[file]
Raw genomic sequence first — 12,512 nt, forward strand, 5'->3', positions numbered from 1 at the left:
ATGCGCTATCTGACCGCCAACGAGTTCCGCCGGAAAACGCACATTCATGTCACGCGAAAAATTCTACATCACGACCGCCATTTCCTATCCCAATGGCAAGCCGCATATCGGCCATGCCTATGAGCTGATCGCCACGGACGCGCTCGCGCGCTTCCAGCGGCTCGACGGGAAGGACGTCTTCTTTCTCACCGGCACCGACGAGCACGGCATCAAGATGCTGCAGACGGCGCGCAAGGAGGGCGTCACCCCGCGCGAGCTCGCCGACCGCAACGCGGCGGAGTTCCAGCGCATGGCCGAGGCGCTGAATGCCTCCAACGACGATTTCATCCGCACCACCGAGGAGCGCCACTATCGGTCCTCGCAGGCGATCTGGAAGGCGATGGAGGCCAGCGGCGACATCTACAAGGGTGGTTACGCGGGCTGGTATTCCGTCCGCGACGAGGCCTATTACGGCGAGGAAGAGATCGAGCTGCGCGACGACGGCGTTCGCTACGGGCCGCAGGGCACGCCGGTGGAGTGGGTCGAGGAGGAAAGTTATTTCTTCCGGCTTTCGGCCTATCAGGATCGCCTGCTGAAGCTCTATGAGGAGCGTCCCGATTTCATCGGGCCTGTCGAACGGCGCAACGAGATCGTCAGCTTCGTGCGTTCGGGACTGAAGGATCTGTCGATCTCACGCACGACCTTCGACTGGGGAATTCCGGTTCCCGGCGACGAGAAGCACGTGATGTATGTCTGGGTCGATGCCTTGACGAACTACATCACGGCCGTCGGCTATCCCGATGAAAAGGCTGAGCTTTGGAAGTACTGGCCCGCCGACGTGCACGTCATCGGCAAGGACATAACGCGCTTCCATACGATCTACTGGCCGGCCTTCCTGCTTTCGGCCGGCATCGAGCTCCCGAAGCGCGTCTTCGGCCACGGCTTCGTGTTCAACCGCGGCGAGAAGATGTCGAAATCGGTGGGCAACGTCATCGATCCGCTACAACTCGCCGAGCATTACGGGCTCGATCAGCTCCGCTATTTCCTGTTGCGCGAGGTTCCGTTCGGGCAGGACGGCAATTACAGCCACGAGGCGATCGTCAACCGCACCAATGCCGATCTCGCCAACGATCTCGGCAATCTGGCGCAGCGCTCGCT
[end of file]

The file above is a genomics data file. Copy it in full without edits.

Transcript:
Raw genomic sequence first — 12,512 nt, forward strand, 5'->3', positions numbered from 1 at the left:
ATGCGCTATCTGACCGCCAACGAGTTCCGCCGGAAAACGCACATTCATGTCACGCGAAAAATTCTACATCACGACCGCCATTTCCTATCCCAATGGCAAGCCGCATATCGGCCATGCCTATGAGCTGATCGCCACGGACGCGCTCGCGCGCTTCCAGCGGCTCGACGGGAAGGACGTCTTCTTTCTCACCGGCACCGACGAGCACGGCATCAAGATGCTGCAGACGGCGCGCAAGGAGGGCGTCACCCCGCGCGAGCTCGCCGACCGCAACGCGGCGGAGTTCCAGCGCATGGCCGAGGCGCTGAATGCCTCCAACGACGATTTCATCCGCACCACCGAGGAGCGCCACTATCGGTCCTCGCAGGCGATCTGGAAGGCGATGGAGGCCAGCGGCGACATCTACAAGGGTGGTTACGCGGGCTGGTATTCCGTCCGCGACGAGGCCTATTACGGCGAGGAAGAGATCGAGCTGCGCGACGACGGCGTTCGCTACGGGCCGCAGGGCACGCCGGTGGAGTGGGTCGAGGAGGAAAGTTATTTCTTCCGGCTTTCGGCCTATCAGGATCGCCTGCTGAAGCTCTATGAGGAGCGTCCCGATTTCATCGGGCCTGTCGAACGGCGCAACGAGATCGTCAGCTTCGTGCGTTCGGGACTGAAGGATCTGTCGATCTCACGCACGACCTTCGACTGGGGAATTCCGGTTCCCGGCGACGAGAAGCACGTGATGTATGTCTGGGTCGATGCCTTGACGAACTACATCACGGCCGTCGGCTATCCCGATGAAAAGGCTGAGCTTTGGAAGTACTGGCCCGCCGACGTGCACGTCATCGGCAAGGACATAACGCGCTTCCATACGATCTACTGGCCGGCCTTCCTGCTTTCGGCCGGCATCGAGCTCCCGAAGCGCGTCTTCGGCCACGGCTTCGTGTTCAACCGCGGCGAGAAGATGTCGAAATCGGTGGGCAACGTCATCGATCCGCTACAACTCGCCGAGCATTACGGGCTCGATCAGCTCCGCTATTTCCTGTTGCGCGAGGTTCCGTTCGGGCAGGACGGCAATTACAGCCACGAGGCGATCGTCAACCGCACCAATGCCGATCTCGCCAACGATCTCGGCAATCTGGCGCAGCGCTCGCT